King Rules Heavyweight Boxing Past and Present

BY Pat Putnam ON November 13, 2004
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SPECIAL to TheSweetScience.com from Pat Putnam. From the Pat Putnam Classic Series, this article originally appeared in Sports Illustrated.

One of the secrets of Don King’s success is his ability to wedge a pod of round heavyweights into a square hole. A glaring example of this porcine phenomenon was the King pay-per-view card Nov. 13 at Madison Square Garden, when tonnage took top billing over talent. Another was…

March 1992
New York  


It is the unbending rule of marital disputes and heavyweight championship contests that it takes two to fight. Anything else is shadow boxing, which may be pleasant for a beleaguered spouse but makes for a boring fist fight. "No problem," said Don King as the gates of an Indiana prison slammed shut on Mike Tyson, "if I don't have the champion, it will be one of my guys coming out of the other corner."

Quietly, King began to gather his whales. They didn't have to be proficient, just breathing. Ratings were no problem. For Jose Sulaiman, King's WBC lap dog, it only took a phone call. For the right price, the WBA would rank Mother Theresa. Bob Lee's IBF is cut from the same checkered cloth. Now, it is fight one of King's vassals or fight no one.

"I got a call from King six months ago," Rock Newman, Riddick Bowe's manager, said Friday. "He offered me a half interest in Oliver McCall and Tony Tucker for half of Riddick. I asked him why he didn't just try to sell me the bridge over the East River in New York. He told me to make an offer.

Two weeks from today, around 1:30 a.m. in the east, McCall fights WBC champion Lennox Lewis at Wembley Arena. Because the fight is a mandatory, Lewis had no choice, fight Tyson's ex-sparring partner or be defrocked. After McCall, there is Tucker, everybody's No. 2, who lost a 12-round decision to Lewis last  year. He will move up automatically as the mandatory challenger should McCall lose.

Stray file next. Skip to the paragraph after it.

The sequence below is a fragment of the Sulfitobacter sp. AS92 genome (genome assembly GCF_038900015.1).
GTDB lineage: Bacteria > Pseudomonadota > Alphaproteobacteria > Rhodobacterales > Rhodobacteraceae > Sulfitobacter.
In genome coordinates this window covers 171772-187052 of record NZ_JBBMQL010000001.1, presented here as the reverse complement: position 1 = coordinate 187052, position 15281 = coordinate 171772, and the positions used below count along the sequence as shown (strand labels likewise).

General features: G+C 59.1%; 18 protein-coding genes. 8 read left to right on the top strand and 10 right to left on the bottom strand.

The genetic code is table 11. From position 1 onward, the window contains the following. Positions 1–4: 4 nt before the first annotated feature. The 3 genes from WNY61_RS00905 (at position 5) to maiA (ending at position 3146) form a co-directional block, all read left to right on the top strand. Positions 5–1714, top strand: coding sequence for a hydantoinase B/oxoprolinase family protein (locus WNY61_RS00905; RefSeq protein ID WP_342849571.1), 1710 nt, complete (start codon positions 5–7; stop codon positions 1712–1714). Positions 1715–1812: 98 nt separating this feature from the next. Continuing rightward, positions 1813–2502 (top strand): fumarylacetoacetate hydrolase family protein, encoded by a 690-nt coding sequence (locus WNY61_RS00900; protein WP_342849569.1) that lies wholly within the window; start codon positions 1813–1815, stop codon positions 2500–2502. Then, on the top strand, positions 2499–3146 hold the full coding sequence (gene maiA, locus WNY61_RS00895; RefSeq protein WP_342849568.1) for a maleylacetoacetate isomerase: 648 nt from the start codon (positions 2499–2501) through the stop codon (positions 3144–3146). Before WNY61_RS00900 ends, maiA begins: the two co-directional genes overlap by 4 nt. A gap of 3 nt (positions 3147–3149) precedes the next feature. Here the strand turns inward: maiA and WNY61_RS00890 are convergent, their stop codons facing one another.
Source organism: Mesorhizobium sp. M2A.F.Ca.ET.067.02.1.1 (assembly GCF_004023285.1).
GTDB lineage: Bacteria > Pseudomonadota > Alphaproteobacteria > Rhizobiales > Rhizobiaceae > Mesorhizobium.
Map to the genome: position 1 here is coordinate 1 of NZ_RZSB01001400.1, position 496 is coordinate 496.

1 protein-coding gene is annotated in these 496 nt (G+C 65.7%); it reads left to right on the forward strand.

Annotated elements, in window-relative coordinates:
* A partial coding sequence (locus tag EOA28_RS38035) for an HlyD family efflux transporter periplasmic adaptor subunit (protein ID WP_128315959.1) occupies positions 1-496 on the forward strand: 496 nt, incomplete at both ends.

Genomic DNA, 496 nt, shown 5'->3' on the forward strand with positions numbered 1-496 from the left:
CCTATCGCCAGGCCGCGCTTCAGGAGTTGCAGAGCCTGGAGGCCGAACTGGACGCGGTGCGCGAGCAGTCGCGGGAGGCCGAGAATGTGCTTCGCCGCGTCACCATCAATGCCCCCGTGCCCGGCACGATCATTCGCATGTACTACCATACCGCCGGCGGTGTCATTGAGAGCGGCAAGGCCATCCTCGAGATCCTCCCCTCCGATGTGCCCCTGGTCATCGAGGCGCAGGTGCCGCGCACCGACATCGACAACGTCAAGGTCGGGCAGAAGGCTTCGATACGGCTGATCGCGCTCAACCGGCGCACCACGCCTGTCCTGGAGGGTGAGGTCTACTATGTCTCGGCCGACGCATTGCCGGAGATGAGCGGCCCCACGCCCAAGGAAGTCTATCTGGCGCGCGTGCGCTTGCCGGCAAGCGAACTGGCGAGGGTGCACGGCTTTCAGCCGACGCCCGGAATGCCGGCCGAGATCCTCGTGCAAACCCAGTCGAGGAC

Tucker, of course, richly deserves to be ranked second. Since Lewis decisioned him in Las Vegas, he has defeated three unknowns named Graves, Stephens and Coffee. Larry, Moe and Curly. None of that fettered trio stumbled beyond the second round.

"When I turned King down," said Newman, "he told me Riddick would be dropped out of the rankings and that he'd never get another title shot. Then he made it happen."

In the latest IBF ratings, Bowe, the former heavyweight champion Lewis has agreed to fight after McCall, was rated No. 5, behind McCall, Tucker, Bruce Seldon (whom Bowe knocked out in one round in 1991), and Joe Hipp, as tough as any, not as good as your sister. When Newman telephoned Lee to complain, the IBF president told him to call King.